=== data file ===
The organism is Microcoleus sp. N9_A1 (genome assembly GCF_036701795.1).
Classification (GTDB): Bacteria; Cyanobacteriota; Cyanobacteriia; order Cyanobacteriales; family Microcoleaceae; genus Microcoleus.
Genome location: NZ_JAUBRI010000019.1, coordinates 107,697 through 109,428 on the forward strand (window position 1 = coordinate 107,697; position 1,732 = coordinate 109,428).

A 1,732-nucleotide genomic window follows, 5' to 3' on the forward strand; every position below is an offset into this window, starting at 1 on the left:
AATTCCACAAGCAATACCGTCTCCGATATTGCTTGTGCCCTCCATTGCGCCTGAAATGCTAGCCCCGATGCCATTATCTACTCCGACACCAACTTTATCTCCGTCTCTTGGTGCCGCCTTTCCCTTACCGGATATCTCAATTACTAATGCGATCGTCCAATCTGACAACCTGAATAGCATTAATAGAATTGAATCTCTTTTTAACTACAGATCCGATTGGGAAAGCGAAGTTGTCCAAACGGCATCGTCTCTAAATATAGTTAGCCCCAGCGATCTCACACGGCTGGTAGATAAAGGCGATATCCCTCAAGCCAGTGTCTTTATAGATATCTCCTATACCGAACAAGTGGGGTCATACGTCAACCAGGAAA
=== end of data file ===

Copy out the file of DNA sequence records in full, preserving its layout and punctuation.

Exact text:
The organism is Microcoleus sp. N9_A1 (genome assembly GCF_036701795.1).
Classification (GTDB): Bacteria; Cyanobacteriota; Cyanobacteriia; order Cyanobacteriales; family Microcoleaceae; genus Microcoleus.
Genome location: NZ_JAUBRI010000019.1, coordinates 107,697 through 109,428 on the forward strand (window position 1 = coordinate 107,697; position 1,732 = coordinate 109,428).

A 1,732-nucleotide genomic window follows, 5' to 3' on the forward strand; every position below is an offset into this window, starting at 1 on the left:
AATTCCACAAGCAATACCGTCTCCGATATTGCTTGTGCCCTCCATTGCGCCTGAAATGCTAGCCCCGATGCCATTATCTACTCCGACACCAACTTTATCTCCGTCTCTTGGTGCCGCCTTTCCCTTACCGGATATCTCAATTACTAATGCGATCGTCCAATCTGACAACCTGAATAGCATTAATAGAATTGAATCTCTTTTTAACTACAGATCCGATTGGGAAAGCGAAGTTGTCCAAACGGCATCGTCTCTAAATATAGTTAGCCCCAGCGATCTCACACGGCTGGTAGATAAAGGCGATATCCCTCAAGCCAGTGTCTTTATAGATATCTCCTATACCGAACAAGTGGGGTCATACGTCAACCAGGAAA